I’ve reached the halfway marker of our program, and now I feel a mix of emotions churning inside of me. This bittersweet milestone made me appreciate how far I’ve come since I stepped off the plane at Quito, and that my homecoming is not too far off. But I also realized how limited my time here is and how I will miss all of the things, big and small, interesting and annoying, that shaped my experience. We’re all still so far off from April 7th but already I feel the nostalgia. Everything from the stunning views of the Andes when I take the bus back from my Spanish classes in Cuenca to the “Papas” truck that goes around my community, selling its wares at 8:00pm through the megaphone attached to its roof. I think most of all though I’ll miss all of the people I’ve met here, both Fellows and community members. Amazing people whom I never would have met if I had went off to college instead.
My apprenticeship was very challenging and forced me to work harder that I had ever before. I found that I had little time to myself, but when I did I discovered a lot of things about myself. I know it sounds super-cheesy, but it’s true. I asked myself questions I never would have thought of otherwise because of all the unique situations I was placed in. Being so far outside your comfort zone forces you to do so, and I found myself questioning my identity more than anything. I never stared at the ceiling and literally asked it: “Who am I?” The thoughts came to me in a more subtle manner. Surrounded by a totally different environment, lifestyle, culture and language, I asked myself: What’s my ultimate goal for this year? What really matters to me, what do I stand for?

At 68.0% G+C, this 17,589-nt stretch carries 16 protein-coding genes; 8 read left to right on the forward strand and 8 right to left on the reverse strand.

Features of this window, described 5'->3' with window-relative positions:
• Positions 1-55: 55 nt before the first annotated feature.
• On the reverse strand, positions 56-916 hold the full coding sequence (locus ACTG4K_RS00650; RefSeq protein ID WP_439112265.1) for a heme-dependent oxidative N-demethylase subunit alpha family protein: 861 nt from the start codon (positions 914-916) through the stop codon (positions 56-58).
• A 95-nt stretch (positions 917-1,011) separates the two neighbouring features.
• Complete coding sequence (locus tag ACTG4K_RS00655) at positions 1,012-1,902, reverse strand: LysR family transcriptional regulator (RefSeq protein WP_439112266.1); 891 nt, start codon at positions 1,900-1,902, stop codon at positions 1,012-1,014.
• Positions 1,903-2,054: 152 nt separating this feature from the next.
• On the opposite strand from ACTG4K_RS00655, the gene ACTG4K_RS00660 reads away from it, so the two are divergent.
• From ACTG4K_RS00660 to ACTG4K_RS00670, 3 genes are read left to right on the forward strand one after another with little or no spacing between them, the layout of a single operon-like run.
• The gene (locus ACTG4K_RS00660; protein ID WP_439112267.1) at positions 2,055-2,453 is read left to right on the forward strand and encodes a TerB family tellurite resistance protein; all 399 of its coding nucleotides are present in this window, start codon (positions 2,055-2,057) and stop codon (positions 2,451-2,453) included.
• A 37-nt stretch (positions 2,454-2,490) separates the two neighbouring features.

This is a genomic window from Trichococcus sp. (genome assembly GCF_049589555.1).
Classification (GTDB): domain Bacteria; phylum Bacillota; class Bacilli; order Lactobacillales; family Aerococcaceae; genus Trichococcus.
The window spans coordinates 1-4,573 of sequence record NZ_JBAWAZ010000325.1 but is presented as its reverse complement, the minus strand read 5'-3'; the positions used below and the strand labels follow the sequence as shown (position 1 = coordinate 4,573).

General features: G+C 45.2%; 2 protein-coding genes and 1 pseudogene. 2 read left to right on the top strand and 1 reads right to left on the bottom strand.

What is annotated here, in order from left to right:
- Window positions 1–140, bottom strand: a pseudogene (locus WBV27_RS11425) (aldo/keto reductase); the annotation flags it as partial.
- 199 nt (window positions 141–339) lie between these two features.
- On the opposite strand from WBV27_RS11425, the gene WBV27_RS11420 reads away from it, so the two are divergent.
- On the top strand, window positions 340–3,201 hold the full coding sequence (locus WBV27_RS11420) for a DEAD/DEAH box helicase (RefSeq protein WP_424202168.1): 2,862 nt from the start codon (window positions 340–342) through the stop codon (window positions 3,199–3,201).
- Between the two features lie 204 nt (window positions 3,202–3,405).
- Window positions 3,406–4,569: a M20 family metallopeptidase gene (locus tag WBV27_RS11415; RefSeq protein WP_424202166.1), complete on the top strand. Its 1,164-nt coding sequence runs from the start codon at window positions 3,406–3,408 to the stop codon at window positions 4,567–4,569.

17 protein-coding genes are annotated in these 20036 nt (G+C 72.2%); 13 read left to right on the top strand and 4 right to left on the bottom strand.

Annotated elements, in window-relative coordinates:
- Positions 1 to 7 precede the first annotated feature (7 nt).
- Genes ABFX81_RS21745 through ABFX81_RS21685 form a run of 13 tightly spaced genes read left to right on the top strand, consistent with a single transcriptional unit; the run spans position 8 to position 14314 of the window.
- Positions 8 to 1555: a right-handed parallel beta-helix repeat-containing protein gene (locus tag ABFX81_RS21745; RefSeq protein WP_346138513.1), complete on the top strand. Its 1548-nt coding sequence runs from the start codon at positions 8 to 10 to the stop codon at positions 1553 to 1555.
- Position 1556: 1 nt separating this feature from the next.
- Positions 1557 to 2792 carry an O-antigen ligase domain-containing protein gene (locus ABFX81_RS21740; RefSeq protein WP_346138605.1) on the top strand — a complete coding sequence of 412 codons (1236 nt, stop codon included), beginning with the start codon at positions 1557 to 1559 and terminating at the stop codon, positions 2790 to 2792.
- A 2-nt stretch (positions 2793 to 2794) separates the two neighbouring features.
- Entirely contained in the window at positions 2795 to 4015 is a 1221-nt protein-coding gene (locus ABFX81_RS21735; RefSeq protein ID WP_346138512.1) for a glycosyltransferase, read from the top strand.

The answers to those questions represent my identity. My thoughts, my actions, my goals and dreams. And in a more deterministic sense the experiences I’ve had leading up to this moment in my life. I represent my family, my ethnic background, this program, my generation and so much more.
Just as all of these things are a part of me, I realized that I have become part of them. Here, I stepped away from the spectator’s box a while ago but never realized that I was a player on the field like everyone else I have met this year. My host family, my work partners, my neighbor Willy. My fellow teachers and my students. The Father from the church, the friend I met while working on the fields. I am just as much a part of their journey in life as they are in mine, and knowing that I’ve shared so many moments with these new people in my life fills me with a joy I cannot describe.
It was here, at this marker that I understood the power of true connection from one human being to another. This single realization made my decision back in late March worth all of it. I struggled quite a bit in my apprenticeship and my community and dealt with some very uncomfortable and challenging experience. Despite this, I wouldn’t trade a single tear or drop of sweat for the life I would’ve had otherwise.